Hobbs v. John, No. 12-3652 (7th Cir. 2013)Annotate this Case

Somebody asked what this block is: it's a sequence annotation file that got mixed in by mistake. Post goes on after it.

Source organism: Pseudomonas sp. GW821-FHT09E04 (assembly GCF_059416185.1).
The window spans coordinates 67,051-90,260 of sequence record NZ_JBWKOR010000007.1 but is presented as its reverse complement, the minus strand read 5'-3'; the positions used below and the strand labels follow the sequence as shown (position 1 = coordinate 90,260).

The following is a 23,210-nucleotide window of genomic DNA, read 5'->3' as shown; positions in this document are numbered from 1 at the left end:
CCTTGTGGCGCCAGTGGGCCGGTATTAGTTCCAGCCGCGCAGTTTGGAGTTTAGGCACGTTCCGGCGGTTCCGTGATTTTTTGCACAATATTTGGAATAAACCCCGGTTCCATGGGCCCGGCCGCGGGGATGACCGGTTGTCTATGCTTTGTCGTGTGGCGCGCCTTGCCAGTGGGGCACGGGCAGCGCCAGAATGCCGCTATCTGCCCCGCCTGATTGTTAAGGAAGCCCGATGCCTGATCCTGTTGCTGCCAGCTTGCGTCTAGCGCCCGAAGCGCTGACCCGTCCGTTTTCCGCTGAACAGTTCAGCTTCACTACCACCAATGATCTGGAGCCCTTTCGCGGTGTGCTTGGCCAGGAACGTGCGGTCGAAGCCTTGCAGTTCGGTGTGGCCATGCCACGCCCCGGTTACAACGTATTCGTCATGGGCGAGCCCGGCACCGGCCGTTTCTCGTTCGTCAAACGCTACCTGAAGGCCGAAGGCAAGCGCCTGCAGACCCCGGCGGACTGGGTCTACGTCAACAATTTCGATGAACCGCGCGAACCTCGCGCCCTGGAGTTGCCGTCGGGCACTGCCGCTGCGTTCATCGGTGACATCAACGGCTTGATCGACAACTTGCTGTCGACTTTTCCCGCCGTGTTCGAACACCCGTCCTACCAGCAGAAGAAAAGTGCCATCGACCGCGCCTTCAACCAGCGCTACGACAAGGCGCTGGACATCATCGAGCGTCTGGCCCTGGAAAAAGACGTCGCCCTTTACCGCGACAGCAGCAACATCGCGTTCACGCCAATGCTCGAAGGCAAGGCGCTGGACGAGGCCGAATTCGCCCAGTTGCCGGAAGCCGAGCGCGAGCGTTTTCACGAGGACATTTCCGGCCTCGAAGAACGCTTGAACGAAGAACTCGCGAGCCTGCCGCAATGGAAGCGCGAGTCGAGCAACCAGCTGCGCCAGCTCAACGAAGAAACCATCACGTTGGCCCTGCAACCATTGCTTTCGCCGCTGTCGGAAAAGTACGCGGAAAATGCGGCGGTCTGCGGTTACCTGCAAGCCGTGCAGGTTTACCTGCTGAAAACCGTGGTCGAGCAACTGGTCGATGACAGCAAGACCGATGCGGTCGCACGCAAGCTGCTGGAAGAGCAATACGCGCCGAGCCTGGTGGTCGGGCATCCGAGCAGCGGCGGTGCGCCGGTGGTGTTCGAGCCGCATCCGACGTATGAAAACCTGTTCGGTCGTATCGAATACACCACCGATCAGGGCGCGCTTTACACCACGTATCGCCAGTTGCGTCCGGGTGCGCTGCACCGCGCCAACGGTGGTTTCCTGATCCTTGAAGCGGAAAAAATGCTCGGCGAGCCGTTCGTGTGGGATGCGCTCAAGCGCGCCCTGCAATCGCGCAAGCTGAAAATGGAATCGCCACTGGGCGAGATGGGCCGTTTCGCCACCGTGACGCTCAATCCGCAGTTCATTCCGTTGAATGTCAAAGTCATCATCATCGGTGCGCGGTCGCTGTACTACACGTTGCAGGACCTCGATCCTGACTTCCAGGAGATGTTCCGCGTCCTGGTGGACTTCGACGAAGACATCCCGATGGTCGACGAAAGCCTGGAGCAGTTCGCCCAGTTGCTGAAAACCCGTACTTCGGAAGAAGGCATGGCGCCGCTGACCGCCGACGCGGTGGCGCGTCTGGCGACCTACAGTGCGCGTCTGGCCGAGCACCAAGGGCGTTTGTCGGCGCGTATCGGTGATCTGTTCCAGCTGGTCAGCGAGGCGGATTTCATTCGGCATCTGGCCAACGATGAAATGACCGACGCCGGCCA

In 1982 Hobbs was working as a photographer on a Russian cruise ship where he had a brief affair with a Russian waitress. Based on the experience, he wrote a song, “Natasha” about an ill-fated romance between a man from the U.K. and a Ukrainian woman. In 1983, he registered his copyright to “Natasha” in the United Kingdom and sent the song to several music publishers, including a company that published songs composed by Elton John and Bernard Taupin. Hobbs’s efforts to find a publisher for “Natasha” were unsuccessful. In 1985, Elton John released his very successful song, “Nikita,” in which a singer from “the west” describes his love for Nikita, whom the singer saw “by the wall” and who is on the other side of a “line” held in by “guns and gates.” Hobbs filed a copyright infringement claim 27 years later. The district court dismissed. The Seventh Circuit affirmed, finding that the songs were not substantially similar. The Copyright Act does not protect general ideas, such as a romance between a western man and a woman from behind the iron curtain, but only the particular expression of an idea.